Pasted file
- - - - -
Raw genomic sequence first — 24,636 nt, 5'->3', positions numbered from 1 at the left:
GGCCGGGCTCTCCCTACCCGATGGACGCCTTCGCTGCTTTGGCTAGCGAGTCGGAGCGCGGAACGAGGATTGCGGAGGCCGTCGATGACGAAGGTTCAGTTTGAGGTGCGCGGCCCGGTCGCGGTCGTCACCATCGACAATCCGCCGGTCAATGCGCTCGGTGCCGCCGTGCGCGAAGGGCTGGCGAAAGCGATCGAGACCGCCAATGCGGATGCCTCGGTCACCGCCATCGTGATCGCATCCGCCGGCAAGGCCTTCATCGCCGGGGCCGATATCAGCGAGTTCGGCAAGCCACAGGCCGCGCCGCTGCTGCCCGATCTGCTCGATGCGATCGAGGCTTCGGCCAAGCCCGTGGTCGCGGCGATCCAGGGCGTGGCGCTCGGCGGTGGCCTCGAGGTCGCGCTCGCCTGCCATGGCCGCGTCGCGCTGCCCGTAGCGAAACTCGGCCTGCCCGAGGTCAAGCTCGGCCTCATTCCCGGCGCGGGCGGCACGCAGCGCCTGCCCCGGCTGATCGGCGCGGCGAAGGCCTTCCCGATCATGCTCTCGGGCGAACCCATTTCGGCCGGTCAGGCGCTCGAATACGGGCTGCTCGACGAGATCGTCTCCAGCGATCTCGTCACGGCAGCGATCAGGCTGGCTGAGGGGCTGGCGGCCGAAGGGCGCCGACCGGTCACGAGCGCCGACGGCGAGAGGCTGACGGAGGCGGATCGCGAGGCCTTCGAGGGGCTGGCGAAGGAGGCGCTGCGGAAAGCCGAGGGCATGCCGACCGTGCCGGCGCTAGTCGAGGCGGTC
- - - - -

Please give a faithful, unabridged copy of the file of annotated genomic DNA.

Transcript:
Raw genomic sequence first — 24,636 nt, 5'->3', positions numbered from 1 at the left:
GGCCGGGCTCTCCCTACCCGATGGACGCCTTCGCTGCTTTGGCTAGCGAGTCGGAGCGCGGAACGAGGATTGCGGAGGCCGTCGATGACGAAGGTTCAGTTTGAGGTGCGCGGCCCGGTCGCGGTCGTCACCATCGACAATCCGCCGGTCAATGCGCTCGGTGCCGCCGTGCGCGAAGGGCTGGCGAAAGCGATCGAGACCGCCAATGCGGATGCCTCGGTCACCGCCATCGTGATCGCATCCGCCGGCAAGGCCTTCATCGCCGGGGCCGATATCAGCGAGTTCGGCAAGCCACAGGCCGCGCCGCTGCTGCCCGATCTGCTCGATGCGATCGAGGCTTCGGCCAAGCCCGTGGTCGCGGCGATCCAGGGCGTGGCGCTCGGCGGTGGCCTCGAGGTCGCGCTCGCCTGCCATGGCCGCGTCGCGCTGCCCGTAGCGAAACTCGGCCTGCCCGAGGTCAAGCTCGGCCTCATTCCCGGCGCGGGCGGCACGCAGCGCCTGCCCCGGCTGATCGGCGCGGCGAAGGCCTTCCCGATCATGCTCTCGGGCGAACCCATTTCGGCCGGTCAGGCGCTCGAATACGGGCTGCTCGACGAGATCGTCTCCAGCGATCTCGTCACGGCAGCGATCAGGCTGGCTGAGGGGCTGGCGGCCGAAGGGCGCCGACCGGTCACGAGCGCCGACGGCGAGAGGCTGACGGAGGCGGATCGCGAGGCCTTCGAGGGGCTGGCGAAGGAGGCGCTGCGGAAAGCCGAGGGCATGCCGACCGTGCCGGCGCTAGTCGAGGCGGTC